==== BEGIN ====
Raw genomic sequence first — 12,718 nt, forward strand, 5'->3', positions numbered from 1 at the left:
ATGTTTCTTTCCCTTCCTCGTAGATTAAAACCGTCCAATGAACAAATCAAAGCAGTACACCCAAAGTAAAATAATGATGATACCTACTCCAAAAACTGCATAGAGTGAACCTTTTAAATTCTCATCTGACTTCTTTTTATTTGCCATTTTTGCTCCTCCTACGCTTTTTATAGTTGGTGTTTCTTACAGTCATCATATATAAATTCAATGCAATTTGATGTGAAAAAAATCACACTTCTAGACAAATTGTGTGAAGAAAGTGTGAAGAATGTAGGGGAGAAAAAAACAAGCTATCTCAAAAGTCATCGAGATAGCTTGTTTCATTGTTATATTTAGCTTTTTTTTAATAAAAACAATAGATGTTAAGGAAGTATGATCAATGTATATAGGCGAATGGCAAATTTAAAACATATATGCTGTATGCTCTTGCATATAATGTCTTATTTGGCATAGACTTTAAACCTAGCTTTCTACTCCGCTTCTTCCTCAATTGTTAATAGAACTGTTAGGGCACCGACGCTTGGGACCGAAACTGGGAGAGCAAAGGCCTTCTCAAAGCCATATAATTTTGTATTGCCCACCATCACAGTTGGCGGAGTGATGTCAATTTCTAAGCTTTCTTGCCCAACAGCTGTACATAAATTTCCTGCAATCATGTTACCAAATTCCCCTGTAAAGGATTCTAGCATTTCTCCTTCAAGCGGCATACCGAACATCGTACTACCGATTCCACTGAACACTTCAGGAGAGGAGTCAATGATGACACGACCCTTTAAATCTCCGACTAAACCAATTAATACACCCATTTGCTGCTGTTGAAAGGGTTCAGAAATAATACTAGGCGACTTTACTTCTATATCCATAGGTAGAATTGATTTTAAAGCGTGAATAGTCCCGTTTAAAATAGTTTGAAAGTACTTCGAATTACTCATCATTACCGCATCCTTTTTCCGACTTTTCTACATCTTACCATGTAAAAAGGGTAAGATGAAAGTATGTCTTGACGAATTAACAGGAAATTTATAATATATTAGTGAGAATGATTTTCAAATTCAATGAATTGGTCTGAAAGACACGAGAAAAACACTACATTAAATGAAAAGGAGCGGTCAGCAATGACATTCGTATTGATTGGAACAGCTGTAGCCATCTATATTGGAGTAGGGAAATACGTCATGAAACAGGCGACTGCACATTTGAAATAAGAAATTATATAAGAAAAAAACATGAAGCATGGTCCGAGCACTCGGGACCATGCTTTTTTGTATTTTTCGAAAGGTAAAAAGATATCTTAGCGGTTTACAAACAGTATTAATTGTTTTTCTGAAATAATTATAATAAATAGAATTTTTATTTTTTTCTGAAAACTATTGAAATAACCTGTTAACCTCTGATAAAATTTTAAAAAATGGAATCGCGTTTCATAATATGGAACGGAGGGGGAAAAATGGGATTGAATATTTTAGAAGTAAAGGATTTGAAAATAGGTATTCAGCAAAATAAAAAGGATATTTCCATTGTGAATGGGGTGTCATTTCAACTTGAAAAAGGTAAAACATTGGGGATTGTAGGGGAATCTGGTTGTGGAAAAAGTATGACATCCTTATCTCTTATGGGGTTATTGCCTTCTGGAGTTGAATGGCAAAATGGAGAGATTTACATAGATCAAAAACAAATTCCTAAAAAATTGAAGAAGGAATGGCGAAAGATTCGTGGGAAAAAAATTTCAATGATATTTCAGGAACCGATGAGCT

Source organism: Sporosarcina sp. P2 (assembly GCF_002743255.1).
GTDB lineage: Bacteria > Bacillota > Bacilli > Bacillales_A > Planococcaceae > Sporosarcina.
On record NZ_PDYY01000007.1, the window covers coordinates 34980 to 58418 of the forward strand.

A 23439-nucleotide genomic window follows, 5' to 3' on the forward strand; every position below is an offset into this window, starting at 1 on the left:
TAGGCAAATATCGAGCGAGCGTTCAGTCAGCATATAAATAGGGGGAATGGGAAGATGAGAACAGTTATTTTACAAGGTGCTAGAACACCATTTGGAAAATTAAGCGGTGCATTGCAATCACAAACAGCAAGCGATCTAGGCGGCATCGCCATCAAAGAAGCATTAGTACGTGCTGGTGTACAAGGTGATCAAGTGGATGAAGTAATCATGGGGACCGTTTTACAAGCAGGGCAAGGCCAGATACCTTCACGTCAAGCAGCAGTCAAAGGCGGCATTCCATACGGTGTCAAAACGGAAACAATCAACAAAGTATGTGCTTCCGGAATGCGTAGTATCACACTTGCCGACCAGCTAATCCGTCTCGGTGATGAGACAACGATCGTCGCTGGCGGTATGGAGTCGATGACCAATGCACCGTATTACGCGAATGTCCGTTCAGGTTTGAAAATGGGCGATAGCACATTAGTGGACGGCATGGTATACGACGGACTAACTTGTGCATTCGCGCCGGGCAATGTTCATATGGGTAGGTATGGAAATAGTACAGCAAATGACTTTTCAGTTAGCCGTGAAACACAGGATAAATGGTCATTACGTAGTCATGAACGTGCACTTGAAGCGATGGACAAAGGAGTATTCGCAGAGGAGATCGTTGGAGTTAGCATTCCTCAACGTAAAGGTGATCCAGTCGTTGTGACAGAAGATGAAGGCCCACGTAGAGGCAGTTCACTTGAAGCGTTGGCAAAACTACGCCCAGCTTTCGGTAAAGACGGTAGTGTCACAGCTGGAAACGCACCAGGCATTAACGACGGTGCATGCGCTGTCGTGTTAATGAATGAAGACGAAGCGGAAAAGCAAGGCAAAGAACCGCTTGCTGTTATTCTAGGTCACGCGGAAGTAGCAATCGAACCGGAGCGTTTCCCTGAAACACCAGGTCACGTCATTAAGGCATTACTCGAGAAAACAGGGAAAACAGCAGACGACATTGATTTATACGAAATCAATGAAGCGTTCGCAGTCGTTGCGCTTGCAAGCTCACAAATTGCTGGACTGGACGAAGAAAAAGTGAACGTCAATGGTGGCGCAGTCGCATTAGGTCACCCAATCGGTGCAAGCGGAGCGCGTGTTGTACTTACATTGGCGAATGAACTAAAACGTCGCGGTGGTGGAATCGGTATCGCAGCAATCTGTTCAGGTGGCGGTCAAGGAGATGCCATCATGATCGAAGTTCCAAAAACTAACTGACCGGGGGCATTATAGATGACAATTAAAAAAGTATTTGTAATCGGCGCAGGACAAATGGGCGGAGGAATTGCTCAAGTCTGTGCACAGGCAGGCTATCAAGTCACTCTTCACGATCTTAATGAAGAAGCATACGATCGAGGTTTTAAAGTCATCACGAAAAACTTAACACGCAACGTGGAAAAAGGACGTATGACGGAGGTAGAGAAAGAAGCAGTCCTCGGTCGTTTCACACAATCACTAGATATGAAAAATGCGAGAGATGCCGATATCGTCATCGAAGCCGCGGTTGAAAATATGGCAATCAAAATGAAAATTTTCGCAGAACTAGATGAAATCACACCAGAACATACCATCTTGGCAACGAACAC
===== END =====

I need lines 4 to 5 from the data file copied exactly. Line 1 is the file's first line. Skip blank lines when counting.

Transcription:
GTDB lineage: Bacteria > Bacillota > Bacilli > Bacillales_A > Planococcaceae > Sporosarcina.
On record NZ_PDYY01000007.1, the window covers coordinates 34980 to 58418 of the forward strand.